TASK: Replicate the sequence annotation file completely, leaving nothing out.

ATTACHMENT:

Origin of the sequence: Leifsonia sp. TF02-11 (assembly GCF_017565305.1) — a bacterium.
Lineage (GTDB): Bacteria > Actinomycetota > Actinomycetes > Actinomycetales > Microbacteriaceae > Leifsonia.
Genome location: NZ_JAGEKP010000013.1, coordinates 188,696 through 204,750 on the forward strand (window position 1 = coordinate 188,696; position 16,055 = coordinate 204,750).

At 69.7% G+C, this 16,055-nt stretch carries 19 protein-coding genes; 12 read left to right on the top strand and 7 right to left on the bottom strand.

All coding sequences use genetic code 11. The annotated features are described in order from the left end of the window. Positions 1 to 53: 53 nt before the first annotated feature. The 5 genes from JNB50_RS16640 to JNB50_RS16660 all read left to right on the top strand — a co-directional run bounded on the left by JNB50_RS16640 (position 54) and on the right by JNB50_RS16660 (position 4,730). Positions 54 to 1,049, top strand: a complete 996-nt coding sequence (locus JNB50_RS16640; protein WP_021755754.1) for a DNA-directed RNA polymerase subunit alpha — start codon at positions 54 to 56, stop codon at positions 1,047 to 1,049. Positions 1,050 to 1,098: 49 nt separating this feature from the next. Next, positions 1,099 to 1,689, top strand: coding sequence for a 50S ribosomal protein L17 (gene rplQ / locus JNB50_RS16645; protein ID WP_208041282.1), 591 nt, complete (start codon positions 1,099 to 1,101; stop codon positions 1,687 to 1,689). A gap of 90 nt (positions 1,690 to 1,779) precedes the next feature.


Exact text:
Origin of the sequence: Leifsonia sp. TF02-11 (assembly GCF_017565305.1) — a bacterium.
Lineage (GTDB): Bacteria > Actinomycetota > Actinomycetes > Actinomycetales > Microbacteriaceae > Leifsonia.
Genome location: NZ_JAGEKP010000013.1, coordinates 188,696 through 204,750 on the forward strand (window position 1 = coordinate 188,696; position 16,055 = coordinate 204,750).

At 69.7% G+C, this 16,055-nt stretch carries 19 protein-coding genes; 12 read left to right on the top strand and 7 right to left on the bottom strand.

All coding sequences use genetic code 11. The annotated features are described in order from the left end of the window. Positions 1 to 53: 53 nt before the first annotated feature. The 5 genes from JNB50_RS16640 to JNB50_RS16660 all read left to right on the top strand — a co-directional run bounded on the left by JNB50_RS16640 (position 54) and on the right by JNB50_RS16660 (position 4,730). Positions 54 to 1,049, top strand: a complete 996-nt coding sequence (locus JNB50_RS16640; protein WP_021755754.1) for a DNA-directed RNA polymerase subunit alpha — start codon at positions 54 to 56, stop codon at positions 1,047 to 1,049. Positions 1,050 to 1,098: 49 nt separating this feature from the next. Next, positions 1,099 to 1,689, top strand: coding sequence for a 50S ribosomal protein L17 (gene rplQ / locus JNB50_RS16645; protein ID WP_208041282.1), 591 nt, complete (start codon positions 1,099 to 1,101; stop codon positions 1,687 to 1,689). A gap of 90 nt (positions 1,690 to 1,779) precedes the next feature.